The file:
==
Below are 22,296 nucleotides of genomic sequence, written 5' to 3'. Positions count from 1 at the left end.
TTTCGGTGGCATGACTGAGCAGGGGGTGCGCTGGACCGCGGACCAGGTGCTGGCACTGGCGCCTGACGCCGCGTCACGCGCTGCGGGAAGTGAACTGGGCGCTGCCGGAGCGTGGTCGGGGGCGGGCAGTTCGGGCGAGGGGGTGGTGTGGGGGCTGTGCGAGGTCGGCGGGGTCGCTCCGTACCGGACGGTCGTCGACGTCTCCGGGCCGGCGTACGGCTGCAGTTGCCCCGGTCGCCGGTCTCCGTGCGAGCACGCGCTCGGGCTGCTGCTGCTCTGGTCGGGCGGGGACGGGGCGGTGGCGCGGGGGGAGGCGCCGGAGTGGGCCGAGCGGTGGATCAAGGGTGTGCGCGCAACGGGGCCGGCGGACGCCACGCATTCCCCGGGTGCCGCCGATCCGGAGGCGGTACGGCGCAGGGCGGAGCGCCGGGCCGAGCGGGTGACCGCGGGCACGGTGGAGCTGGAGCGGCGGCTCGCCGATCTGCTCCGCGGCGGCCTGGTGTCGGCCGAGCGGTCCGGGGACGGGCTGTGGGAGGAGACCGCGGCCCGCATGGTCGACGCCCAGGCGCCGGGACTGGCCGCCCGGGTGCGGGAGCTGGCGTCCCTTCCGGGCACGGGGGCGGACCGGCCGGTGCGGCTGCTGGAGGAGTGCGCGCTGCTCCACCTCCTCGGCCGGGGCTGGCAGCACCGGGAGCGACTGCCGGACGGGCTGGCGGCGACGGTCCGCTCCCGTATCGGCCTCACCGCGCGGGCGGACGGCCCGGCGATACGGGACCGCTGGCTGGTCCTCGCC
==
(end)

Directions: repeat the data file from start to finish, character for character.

Below are 22,296 nucleotides of genomic sequence, written 5' to 3'. Positions count from 1 at the left end.
TTTCGGTGGCATGACTGAGCAGGGGGTGCGCTGGACCGCGGACCAGGTGCTGGCACTGGCGCCTGACGCCGCGTCACGCGCTGCGGGAAGTGAACTGGGCGCTGCCGGAGCGTGGTCGGGGGCGGGCAGTTCGGGCGAGGGGGTGGTGTGGGGGCTGTGCGAGGTCGGCGGGGTCGCTCCGTACCGGACGGTCGTCGACGTCTCCGGGCCGGCGTACGGCTGCAGTTGCCCCGGTCGCCGGTCTCCGTGCGAGCACGCGCTCGGGCTGCTGCTGCTCTGGTCGGGCGGGGACGGGGCGGTGGCGCGGGGGGAGGCGCCGGAGTGGGCCGAGCGGTGGATCAAGGGTGTGCGCGCAACGGGGCCGGCGGACGCCACGCATTCCCCGGGTGCCGCCGATCCGGAGGCGGTACGGCGCAGGGCGGAGCGCCGGGCCGAGCGGGTGACCGCGGGCACGGTGGAGCTGGAGCGGCGGCTCGCCGATCTGCTCCGCGGCGGCCTGGTGTCGGCCGAGCGGTCCGGGGACGGGCTGTGGGAGGAGACCGCGGCCCGCATGGTCGACGCCCAGGCGCCGGGACTGGCCGCCCGGGTGCGGGAGCTGGCGTCCCTTCCGGGCACGGGGGCGGACCGGCCGGTGCGGCTGCTGGAGGAGTGCGCGCTGCTCCACCTCCTCGGCCGGGGCTGGCAGCACCGGGAGCGACTGCCGGACGGGCTGGCGGCGACGGTCCGCTCCCGTATCGGCCTCACCGCGCGGGCGGACGGCCCGGCGATACGGGACCGCTGGCTGGTCCTCGCC